Background: The Project Yi Jin (PYJ), an alternative pathway for secondary school leavers and adults to further their education, has been receiving full support from the government, the Federation for Continuing Education in Tertiary Institutions (FCE) in Hong Kong and the public. Graduates of PYJ have the equivalent academic status of their counterparts in the main stream education. It was first implemented in 2000/01 by the FCE and has been offered to more than 35,000 students by 2006/07. With the success of the programme as a safety-net for a mass education system, it should continue to function more vigorously as new reforms are being implemented in the Hong Kong education scene in the future. The Chief Executive in his 2004 Policy Address has set out the direction to develop a new secondary and university system, i.e., (3+3) for secondary + 4 (tertiary) [the old one is (3+2+2)+3], to be launched in 2010/11, that will effectively prepare the next generation to cope with the challenges of the 21st century and the demands of the rapidly developing knowledge-based society. The new system, together with substantial modified curricula including the newly developed applied learning courses (ApL), is supposed to be able to look after all secondary students. Aims and focus of discussion: This paper aims to argue the necessity of launching a new version of Project Yi Jin (nPYJ) concurrently together with the new 3+3+4 academic system. In light of the contemporary global educational systems as compared to that of Hong Kong, it is postulated that the launching of nPYJ as a continuation of the successful PYJ is both legitimate and indispensable with regard to the carefully observed current global fashion of lifelong learning and continuing education in which diversity, equity, and flexibility are highly valued. Method: A comprehensive comparative review was carried out on eleven selected oriental and occidental countries and regions, namely, Australia, Canada, Germany, Japan, South Korea, United Kingdom, United States, China, Taiwan, Singapore and Macao, focusing on the worldwide trend of constant high school drop-out rate as well as the mentioned countries’ respective senior secondary schooling articulation policy leading to higher education, in particular shedding light on the establishment of alternative pathways towards tertiary education alongside the conventional educational track. Conclusion: With the literature backdrop and empirical support, it is shown that high school drop-outs are inevitable no matter how well-defined an education system may be. Thus this is where the “safety-net” contingency plan is found essential. A new version of Project Yi Jin (nPYJ), to be offered in parallel with the Hong Kong’s new 3+3+4 secondary academic curricula, is indispensable to the new educational structure in the territory which fundamentally helps transform the conventionally somewhat segregated and elite educational system into a mass one. Regarding the curricular design, both PYJ and nPYJ will focus on generic skills and a wide range of electives will be offered as well to arouse students’ interest of study. Copyright © 2006 New Horizons in Education.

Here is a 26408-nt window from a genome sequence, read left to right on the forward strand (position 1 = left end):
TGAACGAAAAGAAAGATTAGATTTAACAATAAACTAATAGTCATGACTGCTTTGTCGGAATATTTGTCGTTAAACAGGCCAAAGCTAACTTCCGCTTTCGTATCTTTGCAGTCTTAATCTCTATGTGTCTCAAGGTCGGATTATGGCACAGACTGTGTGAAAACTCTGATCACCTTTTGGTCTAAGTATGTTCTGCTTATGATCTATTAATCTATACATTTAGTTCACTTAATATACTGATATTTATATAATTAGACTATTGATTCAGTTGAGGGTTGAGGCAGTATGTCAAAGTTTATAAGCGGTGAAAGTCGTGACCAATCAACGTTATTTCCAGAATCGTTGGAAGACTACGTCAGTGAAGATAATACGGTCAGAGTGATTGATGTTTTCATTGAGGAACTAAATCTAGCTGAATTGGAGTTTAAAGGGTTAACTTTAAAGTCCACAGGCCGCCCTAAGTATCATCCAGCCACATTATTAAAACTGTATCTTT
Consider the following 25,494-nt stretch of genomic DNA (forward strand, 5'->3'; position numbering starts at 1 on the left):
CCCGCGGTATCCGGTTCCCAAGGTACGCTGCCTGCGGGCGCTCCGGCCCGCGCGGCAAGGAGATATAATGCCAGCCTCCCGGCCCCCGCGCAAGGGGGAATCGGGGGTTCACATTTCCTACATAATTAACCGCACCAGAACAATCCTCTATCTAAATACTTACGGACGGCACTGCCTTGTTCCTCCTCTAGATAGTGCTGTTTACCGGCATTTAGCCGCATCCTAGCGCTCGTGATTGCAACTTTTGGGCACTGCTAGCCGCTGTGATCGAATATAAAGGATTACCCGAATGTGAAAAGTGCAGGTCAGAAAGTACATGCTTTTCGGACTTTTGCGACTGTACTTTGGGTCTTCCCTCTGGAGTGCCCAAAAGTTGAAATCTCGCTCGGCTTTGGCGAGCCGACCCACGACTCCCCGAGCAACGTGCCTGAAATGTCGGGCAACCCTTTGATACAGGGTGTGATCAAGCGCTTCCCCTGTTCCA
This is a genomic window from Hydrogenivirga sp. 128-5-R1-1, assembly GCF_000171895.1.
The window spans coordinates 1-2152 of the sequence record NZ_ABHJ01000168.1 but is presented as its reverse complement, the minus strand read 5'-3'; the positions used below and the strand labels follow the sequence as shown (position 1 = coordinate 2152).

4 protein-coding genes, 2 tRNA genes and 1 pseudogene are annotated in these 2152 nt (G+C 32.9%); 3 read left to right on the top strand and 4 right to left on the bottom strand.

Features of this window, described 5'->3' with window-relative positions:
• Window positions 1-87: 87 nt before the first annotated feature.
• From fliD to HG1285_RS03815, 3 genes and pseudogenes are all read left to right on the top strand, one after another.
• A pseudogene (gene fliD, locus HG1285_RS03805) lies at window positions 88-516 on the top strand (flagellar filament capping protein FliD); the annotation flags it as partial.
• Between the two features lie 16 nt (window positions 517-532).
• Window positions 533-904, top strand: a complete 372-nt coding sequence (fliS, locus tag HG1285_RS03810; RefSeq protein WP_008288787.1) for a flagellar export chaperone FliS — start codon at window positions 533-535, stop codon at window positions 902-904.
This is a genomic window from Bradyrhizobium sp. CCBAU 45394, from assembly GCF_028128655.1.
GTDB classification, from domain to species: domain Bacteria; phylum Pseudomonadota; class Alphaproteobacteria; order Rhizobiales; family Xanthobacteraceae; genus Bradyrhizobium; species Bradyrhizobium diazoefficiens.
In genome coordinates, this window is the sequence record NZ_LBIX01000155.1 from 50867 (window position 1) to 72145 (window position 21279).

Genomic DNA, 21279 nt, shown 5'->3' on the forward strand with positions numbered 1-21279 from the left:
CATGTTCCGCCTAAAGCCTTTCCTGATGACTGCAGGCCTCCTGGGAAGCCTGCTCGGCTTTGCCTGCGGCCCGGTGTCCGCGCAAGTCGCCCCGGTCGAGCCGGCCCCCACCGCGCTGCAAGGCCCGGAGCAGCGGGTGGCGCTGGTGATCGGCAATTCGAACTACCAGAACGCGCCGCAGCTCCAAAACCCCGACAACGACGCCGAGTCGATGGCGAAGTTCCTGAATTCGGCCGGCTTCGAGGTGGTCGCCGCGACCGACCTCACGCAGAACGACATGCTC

|Journal||New Horizons in Education|
|Publication status||Published - Nov 2006|
CitationWong, E. K. P., Ngai, E. S. W., & Lo, K. S. (2006). The need of safety-net programme for a mass education system. New Horizons in Education, 54, 60-78.
- Project Yi Jin
- Continuing education
- Mass eEducation